A fragmentary and weathered painting of a beast plastered on the wall of a limestone cave in Borneo could be the oldest example of rock figurative art, say researchers who have dated the work.
Faded and fractured, the red-orange image depicts a plump but thin-legged animal, probably a species of wild cattle that still lives on the island, or simply a dinner in the eyes of the artist, if one ocher strip that looks like a lance protruding from its side is a guide.
The animal is one of a trio of great creatures adorning a wall in the Lubang Jeriji Saléh cave in the eastern Kalimantan province of Indonesian Borneo. The rock art of the region, which amounts to thousands of limestone cave paintings, has been studied since 1994 when the images were first identified by the French explorer Luc-Henri Fage.
"It is the oldest figurative cave painting in the world," said Maxime Aubert, archaeologist and geochemist at Griffith University in Queensland, Australia. "It's amazing to see it, it's an intimate window in the past."
Above and among the three beasts there are the hand stencils, the familiar artistic visiting cards of the caverns of our ancient ancestors. Spectral signs, which appear singly or in groups, are made by spraying ocher paint from the mouth above a hand pressed onto the rock.
The scientists invented for the paintings an age dating to calcite crusts similar to popcorn that often punctuate the walls of limestone caves. The crusts are formed when rainwater filters through the walls. Those under a painting give a maximum age for art, while those at the top provide a minimum age.
Aubert's team found calcite crusts near the back of the painted animal and used a technique called uranium series analysis to datarle them for at least 40,000 years. If the measurement is accurate, the paintings of Borneo may be more than 4,500 years old compared to the depictions of animals adorning the walls of the caves in the nearby island of Sulawesi.
But there is room for doubt. Writing in the journal Nature, the researchers admit that the scabs that they analyzed had formed on a strongly altered part of the animal painting and that the analyzes of the pigment were not able to distinguish the underlying paint from that of a stencil of the hands in the colors of the mulberry.
Rock art in eastern Kalimantan can be grouped into three distinct phases. The oldest includes the red-orange hand stencils and animal paintings that seem mostly depicting the Borneo banteng, the wild cattle still found on the island. The next phase consists of younger stencils, intricate motifs and symbols, and portrayals of elegant, thread-like people, some with elaborate headdresses, some apparently dancing, painted in dark purple or mulberry on the walls of the cave. In the final phase are more recent paintings of people, boats and geometric designs, all rendered in black.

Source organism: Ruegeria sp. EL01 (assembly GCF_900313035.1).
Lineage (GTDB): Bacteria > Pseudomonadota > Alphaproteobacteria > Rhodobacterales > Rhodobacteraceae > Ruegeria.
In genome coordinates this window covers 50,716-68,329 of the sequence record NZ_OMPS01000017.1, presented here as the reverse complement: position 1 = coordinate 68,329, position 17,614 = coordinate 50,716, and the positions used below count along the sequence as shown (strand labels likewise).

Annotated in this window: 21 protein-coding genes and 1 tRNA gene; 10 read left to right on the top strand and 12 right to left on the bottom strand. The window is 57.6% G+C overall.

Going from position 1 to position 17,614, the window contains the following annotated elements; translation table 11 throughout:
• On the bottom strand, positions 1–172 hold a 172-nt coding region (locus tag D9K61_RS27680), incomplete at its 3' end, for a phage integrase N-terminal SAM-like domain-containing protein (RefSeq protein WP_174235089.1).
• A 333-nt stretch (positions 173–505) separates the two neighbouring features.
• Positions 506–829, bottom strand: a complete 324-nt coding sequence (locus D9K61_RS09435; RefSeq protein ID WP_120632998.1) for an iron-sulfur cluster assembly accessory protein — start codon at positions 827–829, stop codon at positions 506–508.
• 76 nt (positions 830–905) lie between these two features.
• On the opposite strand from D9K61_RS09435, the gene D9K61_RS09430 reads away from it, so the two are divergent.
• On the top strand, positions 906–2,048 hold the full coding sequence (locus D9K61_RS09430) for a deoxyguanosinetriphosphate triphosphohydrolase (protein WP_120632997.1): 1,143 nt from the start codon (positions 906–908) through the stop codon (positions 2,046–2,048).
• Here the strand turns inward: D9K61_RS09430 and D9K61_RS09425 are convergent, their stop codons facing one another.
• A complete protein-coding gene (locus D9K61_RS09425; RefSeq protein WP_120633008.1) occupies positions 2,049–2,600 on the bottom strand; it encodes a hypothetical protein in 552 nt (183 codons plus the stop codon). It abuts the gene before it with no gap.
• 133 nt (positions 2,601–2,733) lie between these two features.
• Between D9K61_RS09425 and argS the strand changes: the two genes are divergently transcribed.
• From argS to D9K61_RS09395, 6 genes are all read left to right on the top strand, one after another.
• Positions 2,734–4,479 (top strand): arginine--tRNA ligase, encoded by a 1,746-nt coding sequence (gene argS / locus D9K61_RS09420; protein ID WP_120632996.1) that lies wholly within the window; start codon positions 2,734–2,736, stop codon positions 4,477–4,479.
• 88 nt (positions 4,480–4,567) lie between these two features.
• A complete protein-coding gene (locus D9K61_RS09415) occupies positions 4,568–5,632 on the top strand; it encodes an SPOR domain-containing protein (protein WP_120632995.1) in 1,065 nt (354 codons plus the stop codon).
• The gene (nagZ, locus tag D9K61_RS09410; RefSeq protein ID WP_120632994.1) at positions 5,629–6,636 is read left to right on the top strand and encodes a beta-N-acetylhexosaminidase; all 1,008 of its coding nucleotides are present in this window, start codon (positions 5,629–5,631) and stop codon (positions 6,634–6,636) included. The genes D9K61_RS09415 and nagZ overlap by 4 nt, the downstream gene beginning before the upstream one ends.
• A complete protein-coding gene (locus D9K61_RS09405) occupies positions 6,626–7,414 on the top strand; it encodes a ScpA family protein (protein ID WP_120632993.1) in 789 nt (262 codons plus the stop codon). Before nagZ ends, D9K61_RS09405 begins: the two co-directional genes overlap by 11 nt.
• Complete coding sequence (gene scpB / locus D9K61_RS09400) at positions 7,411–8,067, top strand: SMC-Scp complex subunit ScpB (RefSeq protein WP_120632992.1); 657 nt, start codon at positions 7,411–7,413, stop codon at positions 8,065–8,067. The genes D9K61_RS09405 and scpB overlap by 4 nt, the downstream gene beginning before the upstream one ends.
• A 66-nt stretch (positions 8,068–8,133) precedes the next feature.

Based on dates collected from calcite crusts in the cave of Lubang Jeriji Saléh and others nearby, the Aubert team has developed a provisional timeline for the progression of art in the region. They believe that rock art, which initially focuses on large animal paintings, began between 40,000 and 52,000 years ago and lasted until 20,000 years ago, when the second phase began. "At that time, humans start to portray the human world," said Aubert. If the change was part of the natural evolution of art, or it came with the arrival of another wave of humans, nobody knows. The final phase of rock art could have started up to 4,000 years ago.
The work suggests that figurative art could have emerged in Southeast Asia and Europe at about the same time, and kept pace when moving from painting animals to the human world. In the Chauvet cave, in the French region of Ardèche, the walls are covered with masterpieces of coal and rhinos of at least 30,000 years. The same rock art dates back much further, with the Neanderthals decorating the cave walls in Spain long before modern men reached Europe. The abstract design began earlier: in September, researchers published the details of a 73,000-year-old piece of rock with an ocher-crossed design that was discovered in a cave in South Africa.
Paul Pettitt, professor of paleolithic archeology at the University of Durham, stated that "at face value" the results indicate a similar model for the development of art at two extremes of Eurasia more than 40,000 years ago .
But he is cautious about appointments in the last study. "Sadly, this work says more about academic competition and race on the first dates rather than on the emergence of art," he said. "I welcome the impressive discovery and documentation of a large region of the early art, but I have considerable reservations about the relevance of the samples dated to the underlying art.It is not clear that the oldest minimum ages are clearly and unequivocally related to figurative art. "